# Problem of the Week #19 - October 8th, 2012

Status
Not open for further replies.

#### Chris L T521

##### Well-known member
Staff member
Here's this week's problem.

-----

Problem: Let $V:L^2([0,1])\rightarrow L^2([0,1])$ be the operator defined by $Vf(x) = \displaystyle\int_0^x f(t)\,dt$ for all $f\in L^2([0,1])$. This is known as the Volterra operator.

(a) Show that $V$ has no nonzero eigenvalues.
(b) Compute $V^{\ast}$, the adjoint of $V$.

-----

#### Chris L T521

##### Well-known member
Staff member
This week's question was correctly answered by girdav. You can find his solution below.

a) If $\lambda$ was an eigenvalue, and $f$ an eigenvector for $\lambda$, then for each $x\in \Bbb R$, we would have $$\int_0^xf(t)dt=\lambda f(x).$$
If $\lambda$ was equal to $0$, we would have $f\equiv 0$, which is not allowed (indeed, we would have $\int_I f(t)dt=0$ for all interval $I\subset [0,1]$, and the same would be true for the finite disjoint unions of intervals; then we extend by dominated convergence to Borel sets to get that $f\equiv 0$) . So $\lambda\neq 0$, and since $f$ is continuous (use Cauchy-Schwarz inequality to see it's actually $1/2$-Hölderian), $f$ is $C^1$, as a primitive of a continuous function. So we have $f(x)=\lambda f'(x)$ for all $x$ and $f(0)=0$. This gives $$\left(\frac 1{\lambda}f(x)-f'(x)\right)e^{-\frac x{\lambda}}=0,$$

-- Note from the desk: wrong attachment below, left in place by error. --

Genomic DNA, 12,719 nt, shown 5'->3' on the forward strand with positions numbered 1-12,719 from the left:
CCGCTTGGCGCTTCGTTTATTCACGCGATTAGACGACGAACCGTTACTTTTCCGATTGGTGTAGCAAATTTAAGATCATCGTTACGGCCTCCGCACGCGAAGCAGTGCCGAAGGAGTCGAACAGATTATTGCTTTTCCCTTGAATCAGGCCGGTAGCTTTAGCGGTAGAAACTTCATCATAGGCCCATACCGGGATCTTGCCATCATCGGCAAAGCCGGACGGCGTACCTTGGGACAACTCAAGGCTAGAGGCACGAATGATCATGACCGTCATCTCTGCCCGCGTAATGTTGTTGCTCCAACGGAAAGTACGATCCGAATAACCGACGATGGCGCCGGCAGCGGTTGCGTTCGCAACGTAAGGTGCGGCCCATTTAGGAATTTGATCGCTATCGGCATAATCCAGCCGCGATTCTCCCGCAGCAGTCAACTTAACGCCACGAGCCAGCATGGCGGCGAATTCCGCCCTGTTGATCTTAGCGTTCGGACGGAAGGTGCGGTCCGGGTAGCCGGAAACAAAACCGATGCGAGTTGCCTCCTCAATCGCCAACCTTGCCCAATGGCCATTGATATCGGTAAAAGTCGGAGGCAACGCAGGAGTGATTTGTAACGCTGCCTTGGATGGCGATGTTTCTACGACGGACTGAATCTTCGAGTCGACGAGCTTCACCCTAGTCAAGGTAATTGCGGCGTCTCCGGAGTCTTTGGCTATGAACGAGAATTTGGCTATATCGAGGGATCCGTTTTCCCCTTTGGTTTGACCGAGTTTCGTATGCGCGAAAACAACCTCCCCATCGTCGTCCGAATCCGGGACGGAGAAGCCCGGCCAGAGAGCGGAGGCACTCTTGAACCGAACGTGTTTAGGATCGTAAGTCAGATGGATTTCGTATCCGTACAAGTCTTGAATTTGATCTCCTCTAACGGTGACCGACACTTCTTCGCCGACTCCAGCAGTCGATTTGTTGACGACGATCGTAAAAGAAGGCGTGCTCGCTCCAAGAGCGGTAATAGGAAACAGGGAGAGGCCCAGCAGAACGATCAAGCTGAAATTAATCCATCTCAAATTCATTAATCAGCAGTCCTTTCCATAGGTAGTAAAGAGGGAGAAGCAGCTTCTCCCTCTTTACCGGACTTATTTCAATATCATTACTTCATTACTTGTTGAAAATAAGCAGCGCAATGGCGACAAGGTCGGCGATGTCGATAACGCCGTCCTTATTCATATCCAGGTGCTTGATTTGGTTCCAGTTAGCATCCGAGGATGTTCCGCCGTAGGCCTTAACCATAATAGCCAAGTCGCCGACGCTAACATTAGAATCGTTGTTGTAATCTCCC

hence $f(x)=Ce^{\frac x{\lambda}}$. This gives that $f(0)=C=0$, hence $f\equiv 0$.

b) Let $f,g\in L^2[0,1]$. We have
$$\langle f,Tg\rangle=\int_{[0,1]}\int_{[0,x]}f(x)g(t)dtdx=\int_{0\leq t\leq x\leq 1}f(x)g(t)=\int_{[0,1]}\int_{[t,1]}f(x)g(t)dxdt,$$
which gives $T^*f(t)=\int_{[t,1]}f(x)dx$ (reversing integration order is allowed as the integrand is (absolutely) integrable).

Status
Not open for further replies.